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The Chico Creek Nature Center is more than a gateway to Bidwell Park. It’s a place where wild animals and their strange yet familiar homes can be experienced. It’s a place where children and their questions are encouraged. Brushing up close with the creepy-crawlies and feathered friends of our community builds respect and develops curiosity, and can be especially fun for children.
Many years ago I was one of those children. I remember a field trip to the nature center, which houses a non-releasable living animal museum, where my fellow classmates and I got a close-up look at hawks, owls, snakes and tarantulas. I remember hiking through the surrounding park and learning about the native plants and wildlife. Over the next few years, I’d return to the nature center for summer camp and birthday parties.
I recently returned to the Chico Creek Nature Center for a visit. It hadn’t changed much, but there was a new building beside it: an exhibit hall and nature lab. It looked empty.
The new building is expected to open March 27, according to the nature center’s director, Tom Haithcock. He said the facility will be used for activities that underscore the value of field trips to elementary school students, and as a meeting space for organizations that have similar missions to the nature center, such as the Audubon Society, the California Native Plant Society, and Friends of Bidwell Park.
Haithcock explained the building will be used for field trips and as an activity center for summer camp sessions, which are popular among 5- to 11-year-olds, while still keeping existing exhibits in the museum open to the public.
The nature center is a non-profit that works closely with the parks department on City of Chico land in Bidwell Park. The center’s mission is education. Haithcock said he thinks if people know more about the park, they will appreciate it more and take better care of it.
The exhibit hall and nature lab will increase community awareness of conditions in Bidwell Park. The nature lab will be furnished with microscopes, educational kits for children and a permanent exhibit that focuses on stewardship of the park. The exhibit will highlight geology, native plants and wildlife, creek ecology, and the history of the Maidu in Bidwell Park. As conditions in the park change, the exhibit will reflect those changes by providing information on topics such as erosion and invasive plants.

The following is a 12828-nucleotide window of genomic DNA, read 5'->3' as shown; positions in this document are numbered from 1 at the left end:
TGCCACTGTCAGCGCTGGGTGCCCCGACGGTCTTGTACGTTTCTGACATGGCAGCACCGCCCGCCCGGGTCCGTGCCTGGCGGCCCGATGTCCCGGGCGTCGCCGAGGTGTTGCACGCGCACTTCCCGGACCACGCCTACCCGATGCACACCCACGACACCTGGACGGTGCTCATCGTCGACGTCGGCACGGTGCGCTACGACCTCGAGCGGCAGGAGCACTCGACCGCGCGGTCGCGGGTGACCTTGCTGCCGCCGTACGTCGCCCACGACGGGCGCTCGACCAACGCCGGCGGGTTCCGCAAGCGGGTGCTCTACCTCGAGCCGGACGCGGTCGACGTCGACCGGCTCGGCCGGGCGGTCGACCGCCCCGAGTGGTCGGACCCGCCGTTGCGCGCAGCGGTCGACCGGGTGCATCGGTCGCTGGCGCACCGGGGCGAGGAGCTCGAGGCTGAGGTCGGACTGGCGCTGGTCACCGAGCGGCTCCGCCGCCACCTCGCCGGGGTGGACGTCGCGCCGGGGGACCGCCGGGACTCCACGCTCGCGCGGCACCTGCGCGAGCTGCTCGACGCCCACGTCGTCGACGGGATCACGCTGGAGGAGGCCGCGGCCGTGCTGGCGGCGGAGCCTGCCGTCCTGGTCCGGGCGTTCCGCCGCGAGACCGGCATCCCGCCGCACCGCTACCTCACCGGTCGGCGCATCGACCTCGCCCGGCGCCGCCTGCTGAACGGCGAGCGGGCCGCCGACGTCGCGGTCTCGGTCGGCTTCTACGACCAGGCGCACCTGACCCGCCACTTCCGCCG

The Chico Creek Nature Center is raising money through its “Buy a Brick” program to help pay for the exhibit hall and nature lab. Community members can buy a brick – which can be engraved – that will line the pathway to the new building. Haithcock said there has been an overwhelming response to the program. The center has raised nearly $50,000. About $5,000 to $10,000 is still needed to pay for construction of the exhibits.
Bricks can be purchased online for $150, $250 or $350. The public can donate any amount by mailing a check, made out to the Chico Creek Nature Center, to 1968 E. Eighth St., Chico, CA, 95928. Donations can be earmarked for specific projects, such as lab equipment.
The nature center is a great place to begin exploring Bidwell Park for the young and old alike. The hands-on opportunities provided can inspire everything from an afternoon of the wonderfully weird to a life long joy of the outdoors.
Visiting the Chico Creek Nature Center:
The Chico Creek Nature Center is open 11 a.m.-4 p.m. Tuesday through Saturday and noon to 4 p.m. Sunday. Admission is free. Donations are welcome. For more information, visit bidwellpark.org.
Check out my photos of the Chico Creek Nature Center.
Journalist Lauren Brooks lives in Chico. She is the editor of the Chico Enterprise-Record’s weekly entertainment guide, The Buzz. She is a CSU-Chico alumna who graduated with a B.A. in journalism in spring 2006. She can be reached at email@example.com.